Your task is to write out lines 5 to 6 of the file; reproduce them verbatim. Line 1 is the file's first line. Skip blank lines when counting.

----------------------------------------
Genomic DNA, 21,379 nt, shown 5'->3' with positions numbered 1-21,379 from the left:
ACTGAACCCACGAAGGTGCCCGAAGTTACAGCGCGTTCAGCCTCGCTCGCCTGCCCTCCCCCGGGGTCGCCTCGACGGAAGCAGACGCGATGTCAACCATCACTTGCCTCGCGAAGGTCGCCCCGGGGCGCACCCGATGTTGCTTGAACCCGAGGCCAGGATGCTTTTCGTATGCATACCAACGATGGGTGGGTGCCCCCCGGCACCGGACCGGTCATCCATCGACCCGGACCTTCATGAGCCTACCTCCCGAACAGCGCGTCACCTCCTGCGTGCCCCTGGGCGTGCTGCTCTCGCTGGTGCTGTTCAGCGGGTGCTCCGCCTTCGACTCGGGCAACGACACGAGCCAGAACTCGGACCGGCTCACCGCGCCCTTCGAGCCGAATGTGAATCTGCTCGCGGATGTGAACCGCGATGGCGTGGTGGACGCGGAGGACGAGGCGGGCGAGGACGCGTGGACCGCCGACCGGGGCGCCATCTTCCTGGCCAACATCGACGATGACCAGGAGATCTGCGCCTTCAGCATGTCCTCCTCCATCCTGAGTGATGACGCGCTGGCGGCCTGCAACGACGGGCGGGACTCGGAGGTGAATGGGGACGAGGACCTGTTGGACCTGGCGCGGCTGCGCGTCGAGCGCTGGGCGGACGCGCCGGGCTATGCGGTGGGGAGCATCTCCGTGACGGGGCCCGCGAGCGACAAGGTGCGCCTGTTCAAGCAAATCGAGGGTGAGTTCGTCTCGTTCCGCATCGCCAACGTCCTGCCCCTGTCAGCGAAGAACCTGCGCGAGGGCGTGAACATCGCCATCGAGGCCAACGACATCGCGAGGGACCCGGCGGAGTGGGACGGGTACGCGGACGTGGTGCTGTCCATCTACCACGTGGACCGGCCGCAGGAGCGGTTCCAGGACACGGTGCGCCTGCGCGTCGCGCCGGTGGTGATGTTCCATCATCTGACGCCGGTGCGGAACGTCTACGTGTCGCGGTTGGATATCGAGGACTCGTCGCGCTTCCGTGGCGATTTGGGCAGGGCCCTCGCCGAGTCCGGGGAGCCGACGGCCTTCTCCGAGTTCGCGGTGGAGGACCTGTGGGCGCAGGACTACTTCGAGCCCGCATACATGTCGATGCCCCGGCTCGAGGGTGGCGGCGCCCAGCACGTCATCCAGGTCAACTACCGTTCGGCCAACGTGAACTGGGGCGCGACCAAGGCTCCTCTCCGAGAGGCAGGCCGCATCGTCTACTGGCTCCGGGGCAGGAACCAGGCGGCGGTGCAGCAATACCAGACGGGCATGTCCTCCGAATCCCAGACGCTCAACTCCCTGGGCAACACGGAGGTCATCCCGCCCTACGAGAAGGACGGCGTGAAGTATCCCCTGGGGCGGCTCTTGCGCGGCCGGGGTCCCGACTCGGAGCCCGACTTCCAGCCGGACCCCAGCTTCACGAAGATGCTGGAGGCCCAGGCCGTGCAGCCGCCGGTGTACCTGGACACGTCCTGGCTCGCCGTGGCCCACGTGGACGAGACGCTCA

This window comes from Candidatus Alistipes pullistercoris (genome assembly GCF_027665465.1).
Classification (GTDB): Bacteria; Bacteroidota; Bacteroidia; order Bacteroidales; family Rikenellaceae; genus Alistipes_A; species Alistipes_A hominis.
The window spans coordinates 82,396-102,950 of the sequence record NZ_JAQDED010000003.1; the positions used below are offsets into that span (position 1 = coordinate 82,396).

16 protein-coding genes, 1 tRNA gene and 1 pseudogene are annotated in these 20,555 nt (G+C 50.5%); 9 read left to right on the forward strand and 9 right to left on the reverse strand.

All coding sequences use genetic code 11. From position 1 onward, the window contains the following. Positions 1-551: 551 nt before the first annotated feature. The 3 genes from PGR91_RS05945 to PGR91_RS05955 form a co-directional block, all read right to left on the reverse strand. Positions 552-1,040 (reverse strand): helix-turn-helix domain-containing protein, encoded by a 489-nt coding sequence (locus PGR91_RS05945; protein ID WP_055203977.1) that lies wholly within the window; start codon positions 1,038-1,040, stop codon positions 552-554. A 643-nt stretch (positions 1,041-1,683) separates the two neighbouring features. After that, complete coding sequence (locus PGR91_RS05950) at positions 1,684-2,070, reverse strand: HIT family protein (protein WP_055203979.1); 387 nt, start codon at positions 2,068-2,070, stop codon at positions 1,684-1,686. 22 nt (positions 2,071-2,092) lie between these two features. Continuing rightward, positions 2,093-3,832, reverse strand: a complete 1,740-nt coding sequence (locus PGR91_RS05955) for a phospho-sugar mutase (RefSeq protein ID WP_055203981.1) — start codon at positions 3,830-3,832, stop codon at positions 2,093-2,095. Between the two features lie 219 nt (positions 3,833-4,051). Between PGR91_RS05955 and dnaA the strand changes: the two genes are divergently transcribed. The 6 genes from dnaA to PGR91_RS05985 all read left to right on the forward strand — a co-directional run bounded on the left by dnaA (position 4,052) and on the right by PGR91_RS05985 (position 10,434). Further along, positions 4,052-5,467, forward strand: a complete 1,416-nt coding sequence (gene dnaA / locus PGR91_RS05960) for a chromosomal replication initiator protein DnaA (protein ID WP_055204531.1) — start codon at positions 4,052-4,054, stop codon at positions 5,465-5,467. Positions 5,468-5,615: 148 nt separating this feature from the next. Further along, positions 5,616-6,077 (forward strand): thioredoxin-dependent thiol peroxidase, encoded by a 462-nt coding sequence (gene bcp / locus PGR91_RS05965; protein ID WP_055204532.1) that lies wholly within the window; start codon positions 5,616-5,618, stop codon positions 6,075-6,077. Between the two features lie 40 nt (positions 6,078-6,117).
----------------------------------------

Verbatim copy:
The window spans coordinates 82,396-102,950 of the sequence record NZ_JAQDED010000003.1; the positions used below are offsets into that span (position 1 = coordinate 82,396).

16 protein-coding genes, 1 tRNA gene and 1 pseudogene are annotated in these 20,555 nt (G+C 50.5%); 9 read left to right on the forward strand and 9 right to left on the reverse strand.